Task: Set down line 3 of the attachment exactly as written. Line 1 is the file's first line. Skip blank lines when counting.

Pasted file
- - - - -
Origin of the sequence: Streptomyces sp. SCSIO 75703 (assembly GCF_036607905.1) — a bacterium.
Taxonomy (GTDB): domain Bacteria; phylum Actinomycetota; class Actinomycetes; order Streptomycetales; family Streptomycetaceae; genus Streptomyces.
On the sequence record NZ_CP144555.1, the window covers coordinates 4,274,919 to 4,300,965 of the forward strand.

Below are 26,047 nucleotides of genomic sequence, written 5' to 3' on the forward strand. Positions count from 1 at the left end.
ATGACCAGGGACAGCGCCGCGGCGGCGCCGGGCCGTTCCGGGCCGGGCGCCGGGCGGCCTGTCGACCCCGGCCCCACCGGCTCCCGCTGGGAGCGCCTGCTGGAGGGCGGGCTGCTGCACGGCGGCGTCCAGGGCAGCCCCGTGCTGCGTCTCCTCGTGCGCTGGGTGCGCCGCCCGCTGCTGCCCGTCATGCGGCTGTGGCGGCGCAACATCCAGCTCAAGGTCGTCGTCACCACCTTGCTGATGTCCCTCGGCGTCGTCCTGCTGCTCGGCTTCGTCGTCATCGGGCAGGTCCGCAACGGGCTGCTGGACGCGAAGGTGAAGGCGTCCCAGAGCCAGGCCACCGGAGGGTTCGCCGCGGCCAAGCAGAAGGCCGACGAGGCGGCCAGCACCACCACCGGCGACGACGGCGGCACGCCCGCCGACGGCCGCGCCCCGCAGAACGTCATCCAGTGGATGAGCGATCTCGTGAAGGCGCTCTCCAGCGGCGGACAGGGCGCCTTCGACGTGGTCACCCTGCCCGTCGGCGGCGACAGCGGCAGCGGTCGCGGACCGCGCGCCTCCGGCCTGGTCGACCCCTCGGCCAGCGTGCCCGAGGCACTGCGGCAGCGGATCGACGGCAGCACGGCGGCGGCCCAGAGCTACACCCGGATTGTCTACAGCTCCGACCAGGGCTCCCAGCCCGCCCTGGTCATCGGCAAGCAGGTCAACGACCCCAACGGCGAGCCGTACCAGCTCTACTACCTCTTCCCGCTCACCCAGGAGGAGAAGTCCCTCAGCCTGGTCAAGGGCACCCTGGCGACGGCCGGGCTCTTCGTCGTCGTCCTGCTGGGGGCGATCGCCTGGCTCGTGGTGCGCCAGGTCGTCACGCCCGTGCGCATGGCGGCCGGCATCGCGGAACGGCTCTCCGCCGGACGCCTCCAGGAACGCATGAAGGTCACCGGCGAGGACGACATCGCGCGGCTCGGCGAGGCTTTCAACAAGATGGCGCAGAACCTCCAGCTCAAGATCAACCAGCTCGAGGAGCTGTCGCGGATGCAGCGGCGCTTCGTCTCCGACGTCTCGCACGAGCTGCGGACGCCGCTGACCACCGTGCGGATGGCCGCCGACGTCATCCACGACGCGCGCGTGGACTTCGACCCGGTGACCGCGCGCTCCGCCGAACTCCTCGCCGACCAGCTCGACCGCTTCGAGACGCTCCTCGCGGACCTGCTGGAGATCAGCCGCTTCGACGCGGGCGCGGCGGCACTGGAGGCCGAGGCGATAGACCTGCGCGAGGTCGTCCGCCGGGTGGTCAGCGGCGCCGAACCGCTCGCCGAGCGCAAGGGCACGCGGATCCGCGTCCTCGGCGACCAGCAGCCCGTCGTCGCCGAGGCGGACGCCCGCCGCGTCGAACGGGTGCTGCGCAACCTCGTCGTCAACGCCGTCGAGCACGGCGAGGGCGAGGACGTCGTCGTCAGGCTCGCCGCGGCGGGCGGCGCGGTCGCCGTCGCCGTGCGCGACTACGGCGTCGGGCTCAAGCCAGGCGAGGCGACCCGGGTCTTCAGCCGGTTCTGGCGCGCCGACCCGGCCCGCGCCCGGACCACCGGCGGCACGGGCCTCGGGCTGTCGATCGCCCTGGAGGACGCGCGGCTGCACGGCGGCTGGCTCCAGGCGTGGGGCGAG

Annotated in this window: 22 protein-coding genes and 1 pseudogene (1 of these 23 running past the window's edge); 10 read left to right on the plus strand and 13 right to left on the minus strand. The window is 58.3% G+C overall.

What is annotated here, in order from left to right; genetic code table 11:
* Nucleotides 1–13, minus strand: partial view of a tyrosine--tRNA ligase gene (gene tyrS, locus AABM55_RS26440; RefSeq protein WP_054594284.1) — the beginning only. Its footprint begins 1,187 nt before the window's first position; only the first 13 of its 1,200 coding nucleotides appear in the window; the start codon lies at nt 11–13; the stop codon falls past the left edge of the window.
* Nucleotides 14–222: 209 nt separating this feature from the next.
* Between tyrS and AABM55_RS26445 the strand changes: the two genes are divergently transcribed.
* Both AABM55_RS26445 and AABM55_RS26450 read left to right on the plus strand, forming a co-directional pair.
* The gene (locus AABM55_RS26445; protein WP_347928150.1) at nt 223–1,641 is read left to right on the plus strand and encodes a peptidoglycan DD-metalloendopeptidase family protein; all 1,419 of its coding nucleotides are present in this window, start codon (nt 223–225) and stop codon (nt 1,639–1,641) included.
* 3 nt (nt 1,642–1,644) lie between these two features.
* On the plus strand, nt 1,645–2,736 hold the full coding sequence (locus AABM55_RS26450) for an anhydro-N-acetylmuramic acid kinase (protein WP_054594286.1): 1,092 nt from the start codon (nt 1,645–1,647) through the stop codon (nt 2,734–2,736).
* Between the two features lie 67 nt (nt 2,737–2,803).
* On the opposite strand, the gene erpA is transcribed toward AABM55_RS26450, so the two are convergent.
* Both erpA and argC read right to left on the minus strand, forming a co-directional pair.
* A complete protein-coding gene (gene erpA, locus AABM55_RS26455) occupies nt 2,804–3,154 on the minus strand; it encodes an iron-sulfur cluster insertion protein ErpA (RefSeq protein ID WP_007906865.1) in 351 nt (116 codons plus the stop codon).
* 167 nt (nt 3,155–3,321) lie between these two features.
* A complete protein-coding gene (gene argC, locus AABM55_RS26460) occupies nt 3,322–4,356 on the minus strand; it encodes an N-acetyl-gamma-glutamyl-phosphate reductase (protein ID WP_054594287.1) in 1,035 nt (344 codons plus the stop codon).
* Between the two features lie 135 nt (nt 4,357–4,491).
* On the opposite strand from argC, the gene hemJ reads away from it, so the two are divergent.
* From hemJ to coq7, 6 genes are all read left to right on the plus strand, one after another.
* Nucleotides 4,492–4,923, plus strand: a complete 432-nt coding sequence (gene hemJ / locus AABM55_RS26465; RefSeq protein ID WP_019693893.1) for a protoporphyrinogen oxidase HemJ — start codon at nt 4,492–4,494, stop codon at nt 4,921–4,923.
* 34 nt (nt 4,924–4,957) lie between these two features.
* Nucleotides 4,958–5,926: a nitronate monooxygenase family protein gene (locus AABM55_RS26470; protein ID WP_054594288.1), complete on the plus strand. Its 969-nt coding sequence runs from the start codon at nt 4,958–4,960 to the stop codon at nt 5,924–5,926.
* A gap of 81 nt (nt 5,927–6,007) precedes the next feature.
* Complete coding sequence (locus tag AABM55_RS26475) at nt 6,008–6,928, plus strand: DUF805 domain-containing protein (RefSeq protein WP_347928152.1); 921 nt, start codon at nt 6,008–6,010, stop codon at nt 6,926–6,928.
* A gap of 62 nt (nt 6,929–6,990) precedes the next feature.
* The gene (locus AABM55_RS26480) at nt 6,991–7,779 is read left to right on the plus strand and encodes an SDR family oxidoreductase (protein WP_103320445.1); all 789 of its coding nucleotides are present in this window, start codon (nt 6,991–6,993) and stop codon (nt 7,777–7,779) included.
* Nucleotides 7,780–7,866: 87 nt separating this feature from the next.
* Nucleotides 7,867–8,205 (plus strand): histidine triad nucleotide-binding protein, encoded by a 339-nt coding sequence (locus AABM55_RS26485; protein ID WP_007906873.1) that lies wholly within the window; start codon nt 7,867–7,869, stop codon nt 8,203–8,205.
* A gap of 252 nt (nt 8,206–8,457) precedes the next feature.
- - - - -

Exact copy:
On the sequence record NZ_CP144555.1, the window covers coordinates 4,274,919 to 4,300,965 of the forward strand.